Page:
Gert Maneschijn and René Bultje, co-founders WeedaGo 'The BIPF has brought us a lot'
WeedaGo is working on robots that use artificial intelligence to unburden farmers in controlling weed pressure. To validate its ideal customer and market, the startup was one of the first participants in the Business Innovation Program Food (BIPF).
Like diseases and pests, weed pressure poses a serious economic threat to the agricultural sector. Weeds compete with crops for air, space, moisture and nutrients. Also, in places with weeds, grass does not grow and some weeds are even toxic to animals. With dire consequences for crops or livestock health.
Farmers, in other words, are being asked to actively manage weeds. Quite a challenge, especially in view of regulations surrounding the use of herbicides, social pressure for corporate responsibility and the growing labor shortage. Fortunately, new innovative technologies can offer solutions. Take WeedaGo, a promising northern startup where four specialists, with different backgrounds, are working on robots that use artificial intelligence to recognize weeds and control them plant-specifically.
'The field robot that is now ready and going into production focuses on controlling dock sorrel,' says Gert Maneschijn, who is involved in robotics and mechatronics within the company. 'Dorsetail is a stubborn and troublesome weed that can spread quickly and is a plague for farmers, especially dairy farmers. Because where sorrel grows, no grass grows.'
But how does robotic weed control actually work? And above all, what makes WeedaGo's solution so effective? 'We use a drone,' says René Bultje, responsible for project management and the business side of the startup. 'The drone photographs a large number of acres in a short time, from which one large photo is then taken. With the help of artificial intelligence, we are going to see where in the grassland ridges are located. The corresponding GPS coordinates are stored in a task file that is sent to the robot. Once present at the location, the robot drives directly, to within a few centimeters, to the spots where dock sedge is located to use herbicides to eradicate the weeds. Two weeks later, we return and the drone again takes pictures. When we see that not all the dock is dead, we know the dose needs to be increased.
In technological terms, Gert calls the first robot developed by WeedaGo a beautiful intermediate step. Because the ambition of the company reaches further than just relieving clients in the control of sorrel. Also beyond the deployment of drones and the use of herbicides. 'Our biggest market is organic farming,' he states. 'There we have to control weeds in an organic way, and so no spraying is allowed. We are going to do that with a smart robot equipped with a laser. Thanks to the application of artificial intelligence, the robot immediately distinguishes between weeds and crops. As soon as the robot sees weeds, it stops and unwanted plants are exterminated with a laser beam.'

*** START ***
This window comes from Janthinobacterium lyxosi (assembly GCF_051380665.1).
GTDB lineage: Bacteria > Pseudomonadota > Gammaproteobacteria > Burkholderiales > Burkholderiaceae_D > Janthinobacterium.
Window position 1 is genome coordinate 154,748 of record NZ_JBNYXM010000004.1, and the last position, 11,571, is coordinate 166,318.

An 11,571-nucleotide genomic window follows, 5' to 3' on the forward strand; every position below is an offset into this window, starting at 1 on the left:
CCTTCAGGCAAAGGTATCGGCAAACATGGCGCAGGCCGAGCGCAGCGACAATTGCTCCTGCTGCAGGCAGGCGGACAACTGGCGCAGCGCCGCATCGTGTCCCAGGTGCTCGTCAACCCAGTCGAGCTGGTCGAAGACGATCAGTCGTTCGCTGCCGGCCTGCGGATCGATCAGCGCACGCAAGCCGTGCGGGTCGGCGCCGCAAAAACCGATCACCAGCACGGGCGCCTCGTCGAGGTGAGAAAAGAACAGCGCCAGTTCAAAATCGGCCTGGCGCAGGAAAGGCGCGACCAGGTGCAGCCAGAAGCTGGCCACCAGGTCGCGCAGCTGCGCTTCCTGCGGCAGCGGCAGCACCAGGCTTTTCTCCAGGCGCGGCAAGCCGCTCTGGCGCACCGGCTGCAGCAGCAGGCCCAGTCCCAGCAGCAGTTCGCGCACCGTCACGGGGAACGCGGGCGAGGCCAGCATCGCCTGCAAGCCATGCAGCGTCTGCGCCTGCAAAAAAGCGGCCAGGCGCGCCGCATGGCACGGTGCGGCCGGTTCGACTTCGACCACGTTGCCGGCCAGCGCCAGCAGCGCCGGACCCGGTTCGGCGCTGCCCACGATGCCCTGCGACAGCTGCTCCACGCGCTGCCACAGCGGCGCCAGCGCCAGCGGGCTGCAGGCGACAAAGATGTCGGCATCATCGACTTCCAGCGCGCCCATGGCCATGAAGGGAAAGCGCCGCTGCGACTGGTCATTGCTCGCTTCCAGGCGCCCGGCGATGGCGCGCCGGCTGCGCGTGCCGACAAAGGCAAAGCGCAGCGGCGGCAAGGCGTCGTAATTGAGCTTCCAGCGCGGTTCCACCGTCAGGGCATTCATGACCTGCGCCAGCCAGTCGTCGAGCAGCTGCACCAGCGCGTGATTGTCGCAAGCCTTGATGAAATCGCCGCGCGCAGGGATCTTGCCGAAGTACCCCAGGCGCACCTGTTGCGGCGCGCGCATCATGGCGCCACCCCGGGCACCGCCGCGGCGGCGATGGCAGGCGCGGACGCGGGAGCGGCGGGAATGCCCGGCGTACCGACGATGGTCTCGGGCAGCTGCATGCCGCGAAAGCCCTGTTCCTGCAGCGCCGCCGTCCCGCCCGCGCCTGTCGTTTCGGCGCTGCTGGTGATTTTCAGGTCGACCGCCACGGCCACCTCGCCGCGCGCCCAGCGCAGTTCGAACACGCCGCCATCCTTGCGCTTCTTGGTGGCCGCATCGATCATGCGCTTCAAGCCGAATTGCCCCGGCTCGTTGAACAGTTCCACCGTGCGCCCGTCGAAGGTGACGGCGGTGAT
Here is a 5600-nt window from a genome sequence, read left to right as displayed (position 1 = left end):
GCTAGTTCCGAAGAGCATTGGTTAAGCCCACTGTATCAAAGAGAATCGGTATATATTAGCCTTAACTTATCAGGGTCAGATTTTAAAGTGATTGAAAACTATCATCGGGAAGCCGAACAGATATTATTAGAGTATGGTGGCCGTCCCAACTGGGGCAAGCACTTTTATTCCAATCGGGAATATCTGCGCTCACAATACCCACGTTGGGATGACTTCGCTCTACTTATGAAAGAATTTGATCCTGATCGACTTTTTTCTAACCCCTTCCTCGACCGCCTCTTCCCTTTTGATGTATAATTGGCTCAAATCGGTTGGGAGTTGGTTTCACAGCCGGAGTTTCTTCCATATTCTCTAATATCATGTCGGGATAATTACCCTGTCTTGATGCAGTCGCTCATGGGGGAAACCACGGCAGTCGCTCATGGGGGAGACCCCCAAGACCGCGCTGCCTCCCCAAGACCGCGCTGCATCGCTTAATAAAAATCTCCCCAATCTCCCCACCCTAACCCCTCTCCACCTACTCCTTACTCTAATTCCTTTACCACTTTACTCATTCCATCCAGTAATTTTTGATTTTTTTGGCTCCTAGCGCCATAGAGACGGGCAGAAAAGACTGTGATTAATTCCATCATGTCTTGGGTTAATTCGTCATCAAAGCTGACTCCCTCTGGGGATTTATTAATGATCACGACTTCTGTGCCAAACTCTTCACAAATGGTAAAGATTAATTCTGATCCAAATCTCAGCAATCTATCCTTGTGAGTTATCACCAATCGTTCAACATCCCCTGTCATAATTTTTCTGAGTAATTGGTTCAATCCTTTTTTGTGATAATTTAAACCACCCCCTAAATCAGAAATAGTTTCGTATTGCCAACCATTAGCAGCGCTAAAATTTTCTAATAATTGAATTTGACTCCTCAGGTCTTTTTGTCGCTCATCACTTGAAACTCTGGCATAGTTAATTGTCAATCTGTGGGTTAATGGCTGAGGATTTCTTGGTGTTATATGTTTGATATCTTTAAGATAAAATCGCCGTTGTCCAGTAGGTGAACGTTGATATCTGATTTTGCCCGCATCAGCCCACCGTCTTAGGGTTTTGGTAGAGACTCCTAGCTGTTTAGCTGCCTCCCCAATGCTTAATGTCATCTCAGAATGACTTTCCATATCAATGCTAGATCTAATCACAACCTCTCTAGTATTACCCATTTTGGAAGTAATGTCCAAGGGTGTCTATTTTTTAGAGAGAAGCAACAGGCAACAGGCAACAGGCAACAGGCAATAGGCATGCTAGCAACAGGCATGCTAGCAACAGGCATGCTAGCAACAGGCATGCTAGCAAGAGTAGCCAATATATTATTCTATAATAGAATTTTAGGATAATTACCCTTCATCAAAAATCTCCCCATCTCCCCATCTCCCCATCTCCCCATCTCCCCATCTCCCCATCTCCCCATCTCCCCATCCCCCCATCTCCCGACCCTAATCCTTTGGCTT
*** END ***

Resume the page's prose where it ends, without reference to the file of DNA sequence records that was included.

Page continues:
WeedaGo was founded by Gert and René together with Leks Bolderdijk and Alfred Velthuis. A mixed group of founders who together have all the knowledge and expertise to take the products forward step by step. Leks, who comes from an agricultural family, understands like no other the wishes and needs of farmers when it comes to weed control. Not least because he is a certified drone pilot with plenty of experience in agricultural drone flights. Alfred has a background in artificial intelligence and robotics control. At WeedaGo, he focuses mainly on software engineering and training the models to recognize weeds. Based on artificial intelligence, of course.
Product or service?
About two years ago, WeedaGo in the Northern Netherlands was one of the first participants in the Business Innovation Program Food, or BIPF for short. A program specially developed for startups and existing companies that want to make the food chain more sustainable, smarter, more efficient or healthier. Step by step, they are trained to work on their vision, product, customer, revenue model and partnerships in the best possible way.
'We found out that we needed more market knowledge to make the company a success,' René explains the reason for participating in the BIPF at the time. 'Does WeedaGo now supply a product or a service? And which customer will you focus on? To answer those questions we did in-depth market research. We were also put on edge by the NOM. For example, we initially saw the farmers themselves as our main target group. Only, when a farmer buys a robot, it ends up in a barn for a while after weed control. That's not exactly cost-effective. Our research showed that it is better to provide the robot in combination with the drone as a service to contractors. Simply because a contractor has several farmers in his portfolio.'
Another important lesson: dare to maintain focus. Because yes, almost everyone has an idea of what you can use such a robot for. 'Before you know it you are shooting in all directions,' smiles Gert. 'That's why we are initially focusing on controlling horse sorrel. Only then will we look at how we can also take the robot to the field. So first we have to make sure we get to the market. Once you get there, it's easier to expand. Ideally, we would like to accelerate even more in launching the first robot. This is difficult, because in addition to WeedaGo, all the founders have regular jobs. The wait is for the right moment to go full steam ahead.'
Recently, the startup has made significant strides. For example, WeedaGo now has a driving demo. 'We have shown that it works,' continues Gert. 'That the technology does what it needs to do. At the same time, we know exactly what it will take to further develop the robot and make it ready for production. For that, of course, we need capital in the short term. Otherwise we will be caught up.'